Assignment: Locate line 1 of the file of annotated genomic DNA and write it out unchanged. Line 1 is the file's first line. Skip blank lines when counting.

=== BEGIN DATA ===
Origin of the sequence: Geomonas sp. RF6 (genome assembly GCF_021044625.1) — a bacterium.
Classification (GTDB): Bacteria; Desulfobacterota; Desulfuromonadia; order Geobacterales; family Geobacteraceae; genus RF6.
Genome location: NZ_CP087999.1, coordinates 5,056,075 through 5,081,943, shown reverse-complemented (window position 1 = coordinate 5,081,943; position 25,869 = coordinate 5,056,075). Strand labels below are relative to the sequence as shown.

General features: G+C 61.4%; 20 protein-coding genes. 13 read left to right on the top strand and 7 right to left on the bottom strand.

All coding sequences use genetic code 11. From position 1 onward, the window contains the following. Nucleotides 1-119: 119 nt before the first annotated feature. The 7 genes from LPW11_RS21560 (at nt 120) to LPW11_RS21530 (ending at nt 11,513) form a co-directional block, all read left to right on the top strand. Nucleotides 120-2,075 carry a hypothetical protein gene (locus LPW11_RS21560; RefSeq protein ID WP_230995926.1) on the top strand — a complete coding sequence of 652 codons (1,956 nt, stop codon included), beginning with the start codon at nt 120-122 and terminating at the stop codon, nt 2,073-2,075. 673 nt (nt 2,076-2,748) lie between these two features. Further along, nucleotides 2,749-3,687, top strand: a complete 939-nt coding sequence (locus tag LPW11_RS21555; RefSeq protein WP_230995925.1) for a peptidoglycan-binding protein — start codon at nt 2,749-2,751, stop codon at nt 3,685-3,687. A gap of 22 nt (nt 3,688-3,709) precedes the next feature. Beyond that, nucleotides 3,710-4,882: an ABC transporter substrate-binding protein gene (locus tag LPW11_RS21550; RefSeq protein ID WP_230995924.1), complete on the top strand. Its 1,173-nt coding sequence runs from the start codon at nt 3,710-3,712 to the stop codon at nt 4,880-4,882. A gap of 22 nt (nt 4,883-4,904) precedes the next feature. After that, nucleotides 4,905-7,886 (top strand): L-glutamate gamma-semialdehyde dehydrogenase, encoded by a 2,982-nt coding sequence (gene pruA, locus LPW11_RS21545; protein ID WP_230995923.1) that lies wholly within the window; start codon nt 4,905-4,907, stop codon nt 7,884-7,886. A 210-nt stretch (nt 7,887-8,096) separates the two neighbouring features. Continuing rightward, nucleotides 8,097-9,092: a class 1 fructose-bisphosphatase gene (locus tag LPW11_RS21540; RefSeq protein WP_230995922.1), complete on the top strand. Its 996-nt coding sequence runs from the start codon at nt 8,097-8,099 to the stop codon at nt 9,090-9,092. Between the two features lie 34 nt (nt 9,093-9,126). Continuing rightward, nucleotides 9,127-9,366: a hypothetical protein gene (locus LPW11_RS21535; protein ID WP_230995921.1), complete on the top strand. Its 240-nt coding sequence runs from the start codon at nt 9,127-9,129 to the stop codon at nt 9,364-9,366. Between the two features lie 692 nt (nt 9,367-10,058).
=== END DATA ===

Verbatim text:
Origin of the sequence: Geomonas sp. RF6 (genome assembly GCF_021044625.1) — a bacterium.